This is because dry sherries do not containadded ingredients that may introduce gluten. Dry sherry is fermented from Palomino grapes with added brandy. It is then barrel aged oxidatively using the solera blending system.
On the other hand, sweet styles of sherry like cream, PX, and moscatel are more likely to have detectable levels of gluten. Sweet sherries often contain added sweeteners or blending wines that could potentially introduce gluten:
– Cream sherry is blended with oloroso and sweet PX sherries, expanding the risk of gluten exposure.
– PX sherry is made from raisinated Pedro Ximénez grapes, but may also contain additions from other wines or spirits that are not gluten-free.
– Moscatel sherry is made from Muscat grapes but blended with other sweetening or coloring agents that may bring gluten into the equation.
So while no wine can ever be guaranteed gluten-free, the dry styles of sherry – fino, manzanilla, amontillado, and oloroso – are considered your safest options. Look for brands certified as gluten-free to be even more confident in your selection.
Which Sherry Brands Are Gluten-Free?
If you are looking for a gluten-free certified sherry, here are some reputable sherry brands to look for:
Tio Pepe Fino Sherry
Tio Pepe is the best-selling fino sherry brand globally. Their fino sherry is produced traditionally from Palomino grapes with no added ingredients except grape brandy for fortification. Tio Pepe fino sherry is certified gluten-free to less than 10 ppm.
La Gitana Manzanilla
La Gitana is a premium manzanilla produced by Hidalgo in Sanlúcar de Barrameda. It is fermented entirely from the Palomino grape like fino sherry, but develops a more delicate and salty flavor under flor yeast in this coastal town. La Gitana is certified gluten-free.
Valdespino Inocente Fino Sherry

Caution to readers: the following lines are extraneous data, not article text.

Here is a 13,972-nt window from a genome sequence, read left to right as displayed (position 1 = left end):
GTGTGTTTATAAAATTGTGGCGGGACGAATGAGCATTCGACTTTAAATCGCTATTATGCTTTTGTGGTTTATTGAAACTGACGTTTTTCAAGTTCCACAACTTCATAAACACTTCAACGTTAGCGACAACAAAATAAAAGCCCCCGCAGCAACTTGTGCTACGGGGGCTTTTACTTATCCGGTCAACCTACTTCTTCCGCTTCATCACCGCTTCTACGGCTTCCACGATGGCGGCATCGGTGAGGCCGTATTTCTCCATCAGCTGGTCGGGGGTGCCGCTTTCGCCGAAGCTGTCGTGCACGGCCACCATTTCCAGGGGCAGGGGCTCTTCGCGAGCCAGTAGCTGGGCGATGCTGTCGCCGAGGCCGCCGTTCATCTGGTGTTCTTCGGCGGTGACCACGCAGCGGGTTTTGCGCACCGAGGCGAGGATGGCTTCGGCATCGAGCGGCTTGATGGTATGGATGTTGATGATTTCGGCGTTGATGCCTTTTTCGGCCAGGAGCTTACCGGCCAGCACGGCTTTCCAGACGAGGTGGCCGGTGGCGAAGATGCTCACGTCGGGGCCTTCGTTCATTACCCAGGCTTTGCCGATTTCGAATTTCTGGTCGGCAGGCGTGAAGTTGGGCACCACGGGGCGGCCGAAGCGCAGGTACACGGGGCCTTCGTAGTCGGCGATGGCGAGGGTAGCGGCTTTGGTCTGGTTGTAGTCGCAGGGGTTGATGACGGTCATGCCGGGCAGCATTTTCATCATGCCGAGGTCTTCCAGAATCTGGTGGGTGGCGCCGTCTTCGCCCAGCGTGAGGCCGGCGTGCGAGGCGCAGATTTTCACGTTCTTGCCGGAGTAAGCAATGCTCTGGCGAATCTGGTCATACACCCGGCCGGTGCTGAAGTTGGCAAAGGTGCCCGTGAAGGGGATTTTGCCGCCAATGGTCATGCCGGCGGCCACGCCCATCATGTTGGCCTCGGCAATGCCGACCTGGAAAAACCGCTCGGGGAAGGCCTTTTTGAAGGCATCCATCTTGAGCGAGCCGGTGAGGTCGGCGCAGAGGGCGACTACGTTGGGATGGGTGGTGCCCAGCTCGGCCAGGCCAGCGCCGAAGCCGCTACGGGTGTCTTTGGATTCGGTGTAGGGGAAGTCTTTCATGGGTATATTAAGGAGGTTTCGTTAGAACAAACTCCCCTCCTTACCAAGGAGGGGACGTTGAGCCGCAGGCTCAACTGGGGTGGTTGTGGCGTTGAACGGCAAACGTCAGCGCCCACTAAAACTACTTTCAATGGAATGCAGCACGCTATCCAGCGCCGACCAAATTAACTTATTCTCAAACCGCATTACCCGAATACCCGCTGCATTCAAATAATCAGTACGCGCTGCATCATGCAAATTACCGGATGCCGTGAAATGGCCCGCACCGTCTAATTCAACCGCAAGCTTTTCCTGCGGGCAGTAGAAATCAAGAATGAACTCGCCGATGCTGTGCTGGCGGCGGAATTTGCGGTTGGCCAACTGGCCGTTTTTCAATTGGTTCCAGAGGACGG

From a well-established sherry house, this light and dry fino sherry has received certification as gluten-free from the Spanish Federation of Celiac Disease Associations. It has tested at less than 5 ppm gluten.
Lustau East India Solera Sherry
Lustau makes an extensive line-up of sherries. Their East India Solera is an amontillado style that spends over a decade aging oxidatively in barrels. It is tested and certified gluten-free.
Barbadillo Solear Manzanilla
Another gluten-free certified manzanilla sherry from the coastal town of Sanlúcar de Barrameda in southwest Spain. The Solear manzanilla is crisp and refreshing with salty and citrus notes.
When looking for a gluten-free sherry, be sure to check the label for an explicit gluten-free certification from a reputable third-party agency. Contact the producer if in doubt. Avoid cream, PX, and moscatel styles which likely contain added ingredients that may not be gluten-free.
What About Gluten-Removed Sherry?
Some sherry producers make sherries that have undergone a gluten removal process. This typically involves adding a gluten-digesting enzyme called prolyl endoprotease to break down residual gluten proteins into non-reactive peptides.
Here a couple certified gluten-removed sherry options:
Kopke White Dry Sherry
This dry blended sherry from Portugal has undergone gluten removal treatment. It has tested at less than 20 ppm gluten and includes the label “Gluten-Free” per European Union regulations.
Gonzalez Byass Nectar PX Sherry
While sweet PX sherry has a higher risk of gluten contamination compared to dry styles, Gonzalez Byass Nectar PX has gone through a certified gluten removal process. The finished sherry tests below 10 ppm gluten.
Gluten-removed sherries provide an extra level of precaution for those highly sensitive. However, enzyme treatment does not always remove 100% of gluten and standards can vary. Those with celiac disease may still wish to avoid gluten-removed alcoholic beverages and stick to certified gluten-free options to be safest.